Larry Yung

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Larry Yung Chi-kin
Rong Zhijian
Native name 榮智健
Born (1942-01-31) January 31, 1942 (age 75)
Shanghai, China
Occupation Former chairman of CITIC Pacific
Net worth Increase US$2.9 billion[1]
Larry Yung
Traditional Chinese 榮智健
Simplified Chinese 荣智健

Larry Yung Chi-kin or Rong Zhijian (Chinese: 榮智健; born January 1942) is a Chinese businessman and the former chairman of CITIC Pacific, a Hong Kong-based conglomerate.[1] According to Hurun Report, he was one of the wealthiest people in mainland China, with a personal net worth of US$2.9 billion as of 2013.[2]. He was in charge of CITIC Pacific when it made its first major loss in 20 years, US$2 billion, due to speculation in FX accumulators. This exposed the lack of internal management controls, which subsequently resulted in a temporary suspension of CITIC Pacific shares on the Hong Kong Stock Exchange and police raids at CITIC.[3]

Biography[edit]

Early life[edit]

Yung was born in Shanghai to businessman Rong Yiren, who later became the vice president of China during the 1990s. He graduated from Shanghai Nanyang Model High School in 1959 and went on to Tianjin University, where he majored in electronic engineering. Yung's uncle, Paul, elder brother of Yiren, died with 34 others in Hong Kong's worst air disaster on Basalt Island on 21 December 1948.[2]

Cultural revolution[edit]

When the Cultural Revolution started, because of his capitalist background, Rong Yiren was exiled to Liangshan, in Sichuan, in 1966. After the turbulent years, he became associated with Deng Xiaoping and was later appointed Vice-President of the People's Republic of China. His family's ties to the Communist Party of China earned him the nickname "the Red Capitalist."[4] With the support of the Chinese government and its capital, son Larry moved to Hong Kong and started businesses with the Chinese government as major shareholder, becoming wealthy in the process.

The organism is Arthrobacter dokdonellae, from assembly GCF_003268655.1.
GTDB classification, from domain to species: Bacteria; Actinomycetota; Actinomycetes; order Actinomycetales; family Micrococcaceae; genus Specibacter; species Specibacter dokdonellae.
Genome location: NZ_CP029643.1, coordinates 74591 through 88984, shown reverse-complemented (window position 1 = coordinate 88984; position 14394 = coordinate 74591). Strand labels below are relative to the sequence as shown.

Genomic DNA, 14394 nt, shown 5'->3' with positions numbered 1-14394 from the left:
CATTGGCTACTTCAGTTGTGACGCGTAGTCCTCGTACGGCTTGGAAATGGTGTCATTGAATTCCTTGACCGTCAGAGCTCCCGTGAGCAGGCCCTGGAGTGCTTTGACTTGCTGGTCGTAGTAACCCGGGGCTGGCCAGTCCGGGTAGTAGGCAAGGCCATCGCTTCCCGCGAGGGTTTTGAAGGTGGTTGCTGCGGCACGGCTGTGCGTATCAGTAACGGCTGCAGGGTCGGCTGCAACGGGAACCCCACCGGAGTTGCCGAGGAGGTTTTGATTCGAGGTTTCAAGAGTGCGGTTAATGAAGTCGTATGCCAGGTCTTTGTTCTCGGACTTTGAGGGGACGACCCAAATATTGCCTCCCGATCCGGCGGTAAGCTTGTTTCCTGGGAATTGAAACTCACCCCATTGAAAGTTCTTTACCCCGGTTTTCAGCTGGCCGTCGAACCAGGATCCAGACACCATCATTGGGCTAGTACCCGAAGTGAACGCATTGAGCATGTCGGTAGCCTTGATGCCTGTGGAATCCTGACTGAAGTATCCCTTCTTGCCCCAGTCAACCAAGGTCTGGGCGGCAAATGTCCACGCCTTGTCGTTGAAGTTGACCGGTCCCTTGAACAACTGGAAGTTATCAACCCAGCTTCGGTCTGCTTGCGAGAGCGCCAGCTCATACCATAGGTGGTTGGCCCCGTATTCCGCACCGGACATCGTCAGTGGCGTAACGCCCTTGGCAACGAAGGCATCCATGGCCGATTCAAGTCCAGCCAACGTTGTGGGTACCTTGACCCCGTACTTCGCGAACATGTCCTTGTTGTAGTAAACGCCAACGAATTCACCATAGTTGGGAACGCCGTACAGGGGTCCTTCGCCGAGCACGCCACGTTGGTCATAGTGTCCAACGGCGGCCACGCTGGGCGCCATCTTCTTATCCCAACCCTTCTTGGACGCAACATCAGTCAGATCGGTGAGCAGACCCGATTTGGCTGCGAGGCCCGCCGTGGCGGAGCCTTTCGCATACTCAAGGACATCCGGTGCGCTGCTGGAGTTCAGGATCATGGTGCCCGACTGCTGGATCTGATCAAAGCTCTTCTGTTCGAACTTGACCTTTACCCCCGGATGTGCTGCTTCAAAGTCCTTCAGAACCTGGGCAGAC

CITIC Pacific[edit]

In 1990, Yung became chairman of CITIC Pacific, an arm of his father's company CITIC Group.[3] He continued his work at the company until the Foreign exchange losses controversy led to his resignation on 8 April 2009.[4]

Recent ventures[edit]

In 2007, Yung was reported to have joined the ranks of real estate speculators in Shanghai with an investment of more than one billion RMB.[5] In 2009, having left CITIC, he established Yung's Enterprise Holdings to pursue this line of business.[5]

References[edit]

  1. ^ CITIC Pacific chairman resigns in management reshuffle
  2. ^ David Pickerell (19 November 2007). "Basalt Island Crash Investigation" (PDF). Retrieved 10 August 2015. 
  3. ^ http://world.time.com/2008/10/22/fall_of_the_first_red_capitali/
  4. ^ CITIC Pacific chairman resigns in management reshuffle, Xinhua, 8 April 2009
  5. ^ Enoch Yiu, South China Morning Post (20 October 2014). "Yung family finds there is life after Citic". Retrieved 11 August 2015. 

External links[edit]